The Leaflet Tour Continues!

On the morning of Wednesday January 27th, Pete and Alan and I (Julia) headed off to Witney – before sunrise – so that we were at the offices of West Oxfordshire District Council in time to greet staff arriving for work with our lovely LGPS leaflets. We were very happy with how it went. No one asked us to leave (as we were at the Vale of the White Horse offices) and we had very few bad or disinterested responses from individual members of staff. We felt very welcome, in fact. Several people thanked us for doing this, which was just lovely. In fact the very first man we spoke to not only took a leaflet himself but also another half a dozen for his colleagues.

What we do know, however, is that West Oxfordshire is not quite the bustling, go-getting environment of, say, County Hall in down town Oxford. It was pretty quiet between 8 and 8.30am.  In fact, one of us wondered if there had been swingeing cuts and they had all been sacked. But arrivals picked up after 8.30 and we got just over 50 leaflets into the building before we left. Unfortunately, we really had to leave at 9 to get back to Oxford for work and a date with a dredger. From chatting to a member of the premises staff we discovered that most people come to work between 9 and 9.30am. So if anyone with a flexible work-life schedule fancies another slightly later trip to Witney sometime, it might be worthwhile?

Oxfordshire Pension Fund: Fiddling While the Earth Burns

On the morning of the 24th of September we took our campaign to Oxfordshire County Hall. Accompanied by a fiddler, we met county council employees on their way into work to highlight how those who invest their pension fund are fiddling while the earth burns as climate change takes hold.

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Photo: Zoe Broughton

We were drawing attention to the fact that Oxfordshire County Council has £55,609,000 of public money directly invested in fossil fuels through the Local Government Pension Scheme, a figure that increases to £119,694,000 once indirect investments are taken into account. Using data released by Fossil Free UK we can see that 7.18% of the Oxfordshire Pension Fund is  invested in fossil fuels, greater than the 6.22% national average invested by local authorities.

Oxford City Council was the first UK local authority to make a divestment commitment, and we are calling on Oxfordshire County Council who administer the pension fund to follow suit. Fossil fuels are causing irreversible changes to the climate and they are now proving to be financially dangerous with Mark Carney, governor of the Bank of England, warning that investors face “huge losses” from the fossil fuel industry .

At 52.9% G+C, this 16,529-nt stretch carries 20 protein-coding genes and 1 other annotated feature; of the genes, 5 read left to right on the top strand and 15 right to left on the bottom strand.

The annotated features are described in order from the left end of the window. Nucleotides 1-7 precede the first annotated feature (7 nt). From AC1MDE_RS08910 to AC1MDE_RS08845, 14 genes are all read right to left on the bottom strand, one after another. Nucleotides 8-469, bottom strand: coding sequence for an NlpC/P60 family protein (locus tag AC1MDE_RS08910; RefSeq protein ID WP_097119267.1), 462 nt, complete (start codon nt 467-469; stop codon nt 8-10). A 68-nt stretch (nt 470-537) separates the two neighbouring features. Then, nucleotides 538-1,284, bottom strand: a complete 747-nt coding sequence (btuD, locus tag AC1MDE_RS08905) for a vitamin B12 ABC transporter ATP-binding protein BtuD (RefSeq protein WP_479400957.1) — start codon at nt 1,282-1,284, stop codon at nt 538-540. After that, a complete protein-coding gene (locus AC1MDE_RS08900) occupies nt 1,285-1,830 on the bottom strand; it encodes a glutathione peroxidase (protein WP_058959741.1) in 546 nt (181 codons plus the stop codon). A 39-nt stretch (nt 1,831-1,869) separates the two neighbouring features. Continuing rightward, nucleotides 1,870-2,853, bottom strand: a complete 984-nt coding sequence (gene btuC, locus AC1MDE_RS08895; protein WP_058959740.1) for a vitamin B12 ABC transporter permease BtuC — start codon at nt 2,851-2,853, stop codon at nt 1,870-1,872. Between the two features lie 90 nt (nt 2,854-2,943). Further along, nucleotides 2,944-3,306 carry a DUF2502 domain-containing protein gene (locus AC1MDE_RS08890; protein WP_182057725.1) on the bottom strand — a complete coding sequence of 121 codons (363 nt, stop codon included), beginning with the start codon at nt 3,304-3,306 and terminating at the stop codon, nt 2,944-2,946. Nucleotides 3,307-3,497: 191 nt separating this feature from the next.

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Photo: Zoe Broughton

We encourage all members of Oxfordshire Local Government Pension Scheme to write to Councillor Lilly, chair of the pension fund committee, and call on the committee to divest their funds from fossil fuels and pursue more ethical investment opportunities.

Our action was covered in the Oxford Mail and Oxford Times and on Jack FM. Council spokespeople, including Councillor Lilly himself, responded with three misleading assertions that we would like to challenge:

  1. “Oxfordshire Pension Fund has nothing at all to do with Oxfordshire County Council”

First, they appear to distance themselves from responsibility for the fund, claiming – bafflingly – that the pension fund has “nothing at all to do with Oxfordshire County Council” and is “administered by the county council but it is not actually run by the authority.” While it is true that the fund assets are not owned by the County Council, this is a red herring: the fund is administered by a committee made up predominantly of elected members of the county council. We have been fed the same line in the past, and on seeking clarification on the point, we were advised by the leader of Oxfordshire County Council, Ian Hudspeth, that “The Pension fund committee set the general principles of investment for the fund.”  

If it is not a matter for them, then why did the following happen?

  • The Leader of the County Council agreed to receive the 1200 signature-strong petition calling for divestment in February 2015
  • We have twice  been invited to address the Pension Fund Committee on the matter of fossil fuel investments. At the Pension Fund Committee in June 2015, Councillors discussed divestment from fossil fuels at some length.
  • The County Council’s Chief Finance Officer prepared a paper on Corporate Governance and Socially Responsible Investment that considers in some detail the arguments for and against fossil fuel investments. It concludes that “The emphasis should therefore remain on challenging the Fund Managers to ensure that they are properly researching all investments, along the lines suggested in the [Carbon Tracker] Blueprint document, and that they are in a position to justify their decisions on individual investments.”
  1. “The county council can’t impose its own social, environmental or ethical views when making investment decisions.”

While it is true that the County Council cannot invest on ethical grounds only, a Law Commission report states that they can take into account ethical factors.

The CFO’s paper itself states: “The Law Commission has stated though that trustees can make investment decisions on non-financial factors, as long as there is no risk of significant financial detriment.”

  1. “We have a legal duty to invest in the best financial interest of pension fund employers and beneficiaries.”

Our point precisely! We have argued all along that fossil fuel investments are not only bad for the climate, they are risky economically. In asserting that the pension fund has a legal duty to invest in the best interests of the fund’s members, the council’s spokesperson quoted in the Oxford Mail article, Paul Smith, supports the case for divestment: investing in fossil fuels is risky and therefore at odds with that duty.

Many establishment figures are warning that fossil fuels could become the sub-prime assets of the future: The Governor of the Bank of England has warned that the vast majority of reserves are unburnable and has launched a major enquiry into this risk. Similarly, the President and the former Chief Economist of the World Bank, and the UN’s top climate change official have issued warnings of stranded assets. HSBC recently advised its clients against investing in fossil fuel companies on the grounds that they will become “economically unviable.” The real question is why the Pension Fund Committee is not taking more urgent action to protect LGPS members from the looming “carbon bubble.”